Bloodlust Reading List
For many Americans, the itch to murder Osama bin Laden took root on September 11th. But his death wasn't the end of our obsession, just the beginning of a new chapter. Since he died, authors and filmmakers started producing the canon of Osama bin Laden...
It was easy to lust after the blood of Osama bin Laden and not feel dirty about it. On our side of history, he had been clearly in the wrong. Killing him felt like revenge. And we needed it. But after a decade of wanting closure for September 11, a simple pronouncement that its mastermind had died wasn't enough to satisfy Americans' bloodlust. We wanted details. We wanted pictures. I wanted proof that he really was gone.
I was 13 when the planes hit the Twin Towers, too young to understand what had happened, but old enough to know the world had changed. I was living in Washington, D.C. at the time, and my mother worked a couple blocks from the White House. The terror should have been fierce, but it wasn't. It never has been. He never felt real to me. When I heard he had been killed, I just didn't believe it.
For many Americans, the itch to murder bin Laden took root on that September day. But his death wasn't the end of our obsession. It was the beginning of a new chapter. Since he died, authors and filmmakers started producing the canon of Osama bin Laden death literature in earnest. Like an aperitif at the end of dinner, the books about his death have been satisfying. They are proof that he was actually murdered.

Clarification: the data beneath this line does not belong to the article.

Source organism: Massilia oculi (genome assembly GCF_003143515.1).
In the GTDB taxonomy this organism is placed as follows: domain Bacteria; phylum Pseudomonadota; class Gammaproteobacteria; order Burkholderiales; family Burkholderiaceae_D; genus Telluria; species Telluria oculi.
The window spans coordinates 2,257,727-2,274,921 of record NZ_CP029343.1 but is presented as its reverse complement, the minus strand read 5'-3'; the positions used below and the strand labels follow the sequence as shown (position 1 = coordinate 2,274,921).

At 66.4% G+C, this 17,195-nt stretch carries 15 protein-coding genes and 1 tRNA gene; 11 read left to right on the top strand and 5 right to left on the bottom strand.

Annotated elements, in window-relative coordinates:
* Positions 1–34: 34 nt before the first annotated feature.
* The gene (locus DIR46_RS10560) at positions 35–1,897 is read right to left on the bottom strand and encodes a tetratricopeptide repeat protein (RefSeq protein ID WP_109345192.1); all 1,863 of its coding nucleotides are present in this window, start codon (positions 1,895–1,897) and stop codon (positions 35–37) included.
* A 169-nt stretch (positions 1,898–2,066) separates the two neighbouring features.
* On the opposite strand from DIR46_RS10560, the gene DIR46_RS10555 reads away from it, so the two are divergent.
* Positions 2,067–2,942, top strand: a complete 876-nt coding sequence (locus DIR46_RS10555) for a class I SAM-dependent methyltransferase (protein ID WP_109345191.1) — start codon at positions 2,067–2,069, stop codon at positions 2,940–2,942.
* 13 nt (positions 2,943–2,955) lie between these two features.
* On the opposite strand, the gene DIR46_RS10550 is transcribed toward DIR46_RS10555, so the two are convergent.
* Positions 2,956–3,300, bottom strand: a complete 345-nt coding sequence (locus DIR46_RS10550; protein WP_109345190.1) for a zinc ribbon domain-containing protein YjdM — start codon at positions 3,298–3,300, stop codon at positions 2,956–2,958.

Month by month, the canon of bin Laden death literature grows ever larger. Late last year, the books began trickling out and have since turned into a stream. Now there’s a full on torrent. In May 2012, Manhunt: The Ten-Year Search for Bin Laden—from 9/11 to Abbottabad was released. A few months later, came No Easy Day, a memoir by a Navy SEAL who had been on the raid. Mark Bowden's The Finish: The Killing of Osama Bin Laden followed shortly. Two days after the election, SEAL Target Geronimo: The Inside Story of the Mission to Kill Osama bin Laden came out. And in December, yet another book, entitled Killing Geronimo: The Hunt for Osama bin Laden, will be released.
In addition to this steadily growing literary canon, there are two movies. The first, Seal Team Six: The Raid on Osama Bin Laden, aired on the National Geographic Channel two days before the 2012 Presidential Election. The second film, Zero Dark Thirty, will be released January 2013.
This doesn't take into account the eBooks and magazine stories and special-for-Kindle, self-published retrospectives of life spent lusting for another man's murder. But there comes a point when each successive work doesn't add anything to the canon. In economics it's called the law of diminishing returns.
If you delve into the canon of bin Laden death literature, be warned: you'll get a lot of words, but not necessarily the satisfaction you need.
Of all those books, you would think that